The weakest link: sensitivity to climate extremes across life stages of marine invertebrates

3 December 2018

Pandori, Lauren; Sorte, Cascade

Predicting the effects of climate change on Earth’s biota becomes even more challenging when acknowledging that most species have life cycles consisting of multiple stages, each of which may respond differently to extreme environmental conditions. There is currently no clear consensus regarding which stages are most susceptible to increasing environmental stress, or “climate extremes”. We used a meta-analytic approach to quantify variation in responses to environmental stress across multiple life stages of marine invertebrates. We identified 287 experiments in 29 papers which examined the lethal thresholds of multiple life stages (embryo, larva, juvenile, and adult) of both holoplanktonic and meroplanktonic marine invertebrates subjected to the same experimental conditions of warming, acidification, and hypoxia stress. Most studies considered short acute exposure to stressors. We calculated effect sizes (log response ratio) for each life stage (unpaired analysis) and the difference in effect sizes between stages of each species (paired analysis) included in each experiment. In the unpaired analysis, all significant responses were negative, indicating that warming, acidification and hypoxia tended to increase mortality. Furthermore, embryos, larvae, and juveniles were more negatively affected by warming than adults. The paired analysis revealed that, when subjected to the same experimental conditions, younger life stages were more negatively affected by warming than older life stages, specifically among pairings of adults vs. juveniles and larvae vs. embryos. Although responses to warming are well documented, few studies of the effects of acidification and hypoxia met the criteria for inclusion in our analyses. Our results suggest that while most life stages will be negatively affected by climate change, younger stages of marine invertebrates are more sensitive to extreme heating events.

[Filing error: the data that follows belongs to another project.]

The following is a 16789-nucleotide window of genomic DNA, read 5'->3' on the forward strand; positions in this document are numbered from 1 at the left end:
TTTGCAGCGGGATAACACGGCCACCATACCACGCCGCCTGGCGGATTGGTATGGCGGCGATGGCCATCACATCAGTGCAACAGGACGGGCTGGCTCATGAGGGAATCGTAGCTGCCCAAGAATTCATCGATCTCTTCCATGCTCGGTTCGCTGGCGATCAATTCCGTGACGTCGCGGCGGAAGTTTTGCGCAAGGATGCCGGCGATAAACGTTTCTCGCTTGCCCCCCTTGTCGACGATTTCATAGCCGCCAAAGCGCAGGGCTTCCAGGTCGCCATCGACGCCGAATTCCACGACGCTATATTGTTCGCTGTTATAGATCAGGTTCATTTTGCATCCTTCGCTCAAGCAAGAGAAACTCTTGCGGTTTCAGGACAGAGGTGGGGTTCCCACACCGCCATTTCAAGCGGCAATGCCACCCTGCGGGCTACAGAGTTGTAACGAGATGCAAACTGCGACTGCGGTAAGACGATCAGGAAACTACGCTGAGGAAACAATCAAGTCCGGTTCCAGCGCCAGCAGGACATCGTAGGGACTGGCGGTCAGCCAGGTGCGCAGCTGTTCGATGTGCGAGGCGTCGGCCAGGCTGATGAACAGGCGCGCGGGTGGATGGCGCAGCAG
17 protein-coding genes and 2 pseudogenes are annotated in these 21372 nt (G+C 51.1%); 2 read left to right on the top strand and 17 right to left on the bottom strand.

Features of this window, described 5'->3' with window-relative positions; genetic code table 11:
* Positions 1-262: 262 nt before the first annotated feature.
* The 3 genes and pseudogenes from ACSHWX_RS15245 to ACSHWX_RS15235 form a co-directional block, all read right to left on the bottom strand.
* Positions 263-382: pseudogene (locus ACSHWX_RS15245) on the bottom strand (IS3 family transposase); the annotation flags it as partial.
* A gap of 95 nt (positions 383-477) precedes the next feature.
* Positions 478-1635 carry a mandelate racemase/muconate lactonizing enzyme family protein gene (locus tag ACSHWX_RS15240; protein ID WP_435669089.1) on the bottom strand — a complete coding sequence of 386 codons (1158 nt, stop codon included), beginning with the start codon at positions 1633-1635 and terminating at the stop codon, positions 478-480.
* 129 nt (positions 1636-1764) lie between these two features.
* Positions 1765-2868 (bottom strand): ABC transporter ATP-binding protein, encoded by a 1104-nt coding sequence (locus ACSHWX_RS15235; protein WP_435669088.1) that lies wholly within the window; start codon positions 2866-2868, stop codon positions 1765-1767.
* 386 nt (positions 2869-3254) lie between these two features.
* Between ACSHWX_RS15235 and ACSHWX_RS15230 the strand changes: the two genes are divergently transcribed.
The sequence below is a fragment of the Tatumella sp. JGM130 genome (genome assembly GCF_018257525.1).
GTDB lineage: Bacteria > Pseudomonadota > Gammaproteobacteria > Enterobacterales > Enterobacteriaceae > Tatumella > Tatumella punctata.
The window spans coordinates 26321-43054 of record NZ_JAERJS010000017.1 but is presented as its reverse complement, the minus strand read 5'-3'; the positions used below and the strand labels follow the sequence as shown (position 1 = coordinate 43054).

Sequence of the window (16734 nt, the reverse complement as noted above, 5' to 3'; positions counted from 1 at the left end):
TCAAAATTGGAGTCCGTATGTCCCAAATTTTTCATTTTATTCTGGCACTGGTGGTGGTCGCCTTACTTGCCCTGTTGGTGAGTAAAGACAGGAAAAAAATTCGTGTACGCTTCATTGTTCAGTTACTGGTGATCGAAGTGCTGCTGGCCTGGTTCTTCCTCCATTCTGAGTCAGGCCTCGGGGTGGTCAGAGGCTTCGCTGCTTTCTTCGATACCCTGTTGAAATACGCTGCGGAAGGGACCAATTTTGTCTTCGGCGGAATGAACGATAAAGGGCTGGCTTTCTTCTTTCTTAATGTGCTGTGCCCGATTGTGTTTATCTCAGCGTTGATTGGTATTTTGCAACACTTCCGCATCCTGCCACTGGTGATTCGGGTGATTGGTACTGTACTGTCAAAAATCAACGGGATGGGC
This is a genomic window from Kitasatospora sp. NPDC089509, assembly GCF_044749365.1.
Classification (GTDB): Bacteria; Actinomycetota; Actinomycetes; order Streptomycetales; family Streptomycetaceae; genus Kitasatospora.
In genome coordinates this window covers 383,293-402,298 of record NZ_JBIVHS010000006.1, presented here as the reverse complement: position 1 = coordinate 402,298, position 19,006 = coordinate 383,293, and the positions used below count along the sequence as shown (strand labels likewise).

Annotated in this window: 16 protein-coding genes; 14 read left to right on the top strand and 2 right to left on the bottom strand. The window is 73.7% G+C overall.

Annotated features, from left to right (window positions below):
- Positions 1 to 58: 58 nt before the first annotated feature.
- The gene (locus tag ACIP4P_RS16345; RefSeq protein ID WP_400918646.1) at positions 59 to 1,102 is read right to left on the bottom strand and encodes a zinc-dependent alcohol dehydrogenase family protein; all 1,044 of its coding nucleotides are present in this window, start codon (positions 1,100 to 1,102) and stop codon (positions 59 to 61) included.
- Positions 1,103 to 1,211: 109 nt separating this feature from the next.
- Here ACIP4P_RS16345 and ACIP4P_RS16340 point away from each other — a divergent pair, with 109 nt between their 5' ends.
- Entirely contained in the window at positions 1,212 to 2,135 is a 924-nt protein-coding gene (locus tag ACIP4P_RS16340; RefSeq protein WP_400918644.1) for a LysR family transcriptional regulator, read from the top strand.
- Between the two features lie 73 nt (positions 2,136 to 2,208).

Doi
10.1111/oik.05886